Fr. Schnipke had seen something in Charlie that made him confident the diaconate would be a good fit. “I had witnessed firsthand Charlie’s zeal for living and sharing the faith, his commitment and dedication to family, church and work were obvious, and he seemed to have the desire to discern more deeply what God may be asking him to do,” Fr. Schnipke said. “He was helping our youth to discern their calling in life, and it seems God was helping Charlie as well.”

It wasn’t easy. Studying for the diaconate meant traveling from his home in Celina to Cincinnati, 137 miles, every other weekend for three years. The stretch for Deacon Salway’s mind might have been even further. “So I showed up for the first week of class and they sent us down to the bookstore to get eight books that were five inches thick. They told us, ‘These are your books for the semester and you have to read them.’ Oh my goodness. They were going to try to reshape a stubborn old German’s mind. I knew I had this stubbornness in me; how do you reorganize and reform that?”

Judy supported his studying in the basement, and his cohort helped as well. He carpooled with four other diaconate candidates from the northern part of the Archdiocese. They got to Cincinnati early Saturday morning and went to classes; stayed overnight in the Athenaeum dorm rooms, got up the next morning for Mass and more classes on Sunday, arriving back home around 3 p.m.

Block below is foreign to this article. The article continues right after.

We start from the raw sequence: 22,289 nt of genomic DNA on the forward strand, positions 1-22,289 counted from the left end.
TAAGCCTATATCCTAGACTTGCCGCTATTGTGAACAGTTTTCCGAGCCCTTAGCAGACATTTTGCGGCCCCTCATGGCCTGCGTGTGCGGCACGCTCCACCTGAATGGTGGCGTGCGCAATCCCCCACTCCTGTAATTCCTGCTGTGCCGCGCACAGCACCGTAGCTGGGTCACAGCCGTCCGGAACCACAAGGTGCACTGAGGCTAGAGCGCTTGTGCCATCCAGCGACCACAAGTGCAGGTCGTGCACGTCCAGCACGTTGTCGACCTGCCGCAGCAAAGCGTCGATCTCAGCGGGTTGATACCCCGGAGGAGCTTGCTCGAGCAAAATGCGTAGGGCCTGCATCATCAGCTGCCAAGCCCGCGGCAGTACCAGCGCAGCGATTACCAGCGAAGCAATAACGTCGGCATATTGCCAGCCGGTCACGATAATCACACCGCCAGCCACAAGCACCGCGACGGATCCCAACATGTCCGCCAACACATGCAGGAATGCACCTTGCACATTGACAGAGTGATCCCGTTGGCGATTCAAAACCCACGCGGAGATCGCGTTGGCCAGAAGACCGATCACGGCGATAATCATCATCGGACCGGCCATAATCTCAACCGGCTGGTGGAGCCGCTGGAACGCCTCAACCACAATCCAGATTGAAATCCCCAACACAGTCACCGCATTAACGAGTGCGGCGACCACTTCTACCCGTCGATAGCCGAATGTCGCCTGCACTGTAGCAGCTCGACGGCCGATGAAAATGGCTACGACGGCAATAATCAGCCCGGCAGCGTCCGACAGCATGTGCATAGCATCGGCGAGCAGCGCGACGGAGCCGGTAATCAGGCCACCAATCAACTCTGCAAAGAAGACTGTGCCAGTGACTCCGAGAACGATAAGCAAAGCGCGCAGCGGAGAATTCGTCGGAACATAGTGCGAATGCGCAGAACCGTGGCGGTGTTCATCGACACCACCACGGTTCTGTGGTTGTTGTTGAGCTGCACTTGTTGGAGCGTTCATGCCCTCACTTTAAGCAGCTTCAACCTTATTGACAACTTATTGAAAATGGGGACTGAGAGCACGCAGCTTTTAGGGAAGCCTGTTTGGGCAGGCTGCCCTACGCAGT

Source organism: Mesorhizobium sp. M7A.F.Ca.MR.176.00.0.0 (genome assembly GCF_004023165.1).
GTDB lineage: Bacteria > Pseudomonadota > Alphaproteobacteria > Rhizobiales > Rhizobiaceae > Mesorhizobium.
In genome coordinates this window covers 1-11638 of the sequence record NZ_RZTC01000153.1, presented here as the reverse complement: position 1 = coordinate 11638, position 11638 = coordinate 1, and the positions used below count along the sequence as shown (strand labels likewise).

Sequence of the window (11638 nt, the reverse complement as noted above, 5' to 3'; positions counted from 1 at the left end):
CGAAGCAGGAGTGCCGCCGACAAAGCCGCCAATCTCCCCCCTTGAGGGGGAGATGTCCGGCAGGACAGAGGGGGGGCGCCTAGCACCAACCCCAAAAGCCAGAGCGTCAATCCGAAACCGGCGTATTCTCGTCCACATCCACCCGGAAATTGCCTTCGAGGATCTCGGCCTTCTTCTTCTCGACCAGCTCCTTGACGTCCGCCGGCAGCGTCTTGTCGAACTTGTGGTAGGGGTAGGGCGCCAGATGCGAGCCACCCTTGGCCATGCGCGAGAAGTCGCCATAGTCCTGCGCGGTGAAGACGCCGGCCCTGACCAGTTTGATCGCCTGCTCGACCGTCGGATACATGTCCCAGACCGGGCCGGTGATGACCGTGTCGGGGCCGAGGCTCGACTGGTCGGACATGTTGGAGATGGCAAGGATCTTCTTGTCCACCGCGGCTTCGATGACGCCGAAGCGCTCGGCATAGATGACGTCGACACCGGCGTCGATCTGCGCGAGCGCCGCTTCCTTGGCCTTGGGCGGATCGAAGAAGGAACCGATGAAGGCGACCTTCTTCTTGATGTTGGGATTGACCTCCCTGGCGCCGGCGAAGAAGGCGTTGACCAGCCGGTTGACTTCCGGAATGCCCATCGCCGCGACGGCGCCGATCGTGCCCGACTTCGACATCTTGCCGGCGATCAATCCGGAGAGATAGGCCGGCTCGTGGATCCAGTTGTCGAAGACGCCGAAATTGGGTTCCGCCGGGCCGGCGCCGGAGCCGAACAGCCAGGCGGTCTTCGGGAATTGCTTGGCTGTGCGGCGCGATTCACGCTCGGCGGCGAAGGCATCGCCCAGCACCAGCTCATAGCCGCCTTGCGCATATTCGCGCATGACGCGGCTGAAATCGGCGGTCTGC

“You’re constantly questioning, ‘God, am I where I’m supposed to be?’ There were times when I questioned if this was what I wanted to continue doing. But God always seems to have an answer that showed up either in something I had to read for class or a bible verse I heard at Mass on Sunday –something that would say to me, ‘keep going,’” Deacon Salway said.

So he kept going all the way to ordination, and now ministry at IC. He continually marvels at having been chosen for this vocation. He’s nobody special, he asserts—but he was called, as all are called, to lives of holiness, to lives of service.

He sees now that his birth into a family of service led to a life with Judy and his own kids, a life in the Church and a life in the Precious Blood family, and the ordained life, and that they are all intertwined, all for a particular purpose.

“It took some time for me to understand Precious Blood spirituality, but when I finally understood, lights came on and I realized it was something that had formed me from my very humble childhood,” he said. “Being included was something I struggled with when I was growing up. We often talk about how inclusive Christ was when he shed his Blood for all of us, especially for those on the fringes. It is now woven into my spirituality and my vocation as a deacon who serves God’s people, especially those on the fringes.

“I pray that my service reflects the way Christ intends for me. The needs of the poor, hungry, desolate and marginalized: that’s what he has called me to serve. And being associated with the Missionaries of the Precious Blood has enhanced and influenced my spirituality in a way that I would not have imagined.”

Missionaries of the Precious Blood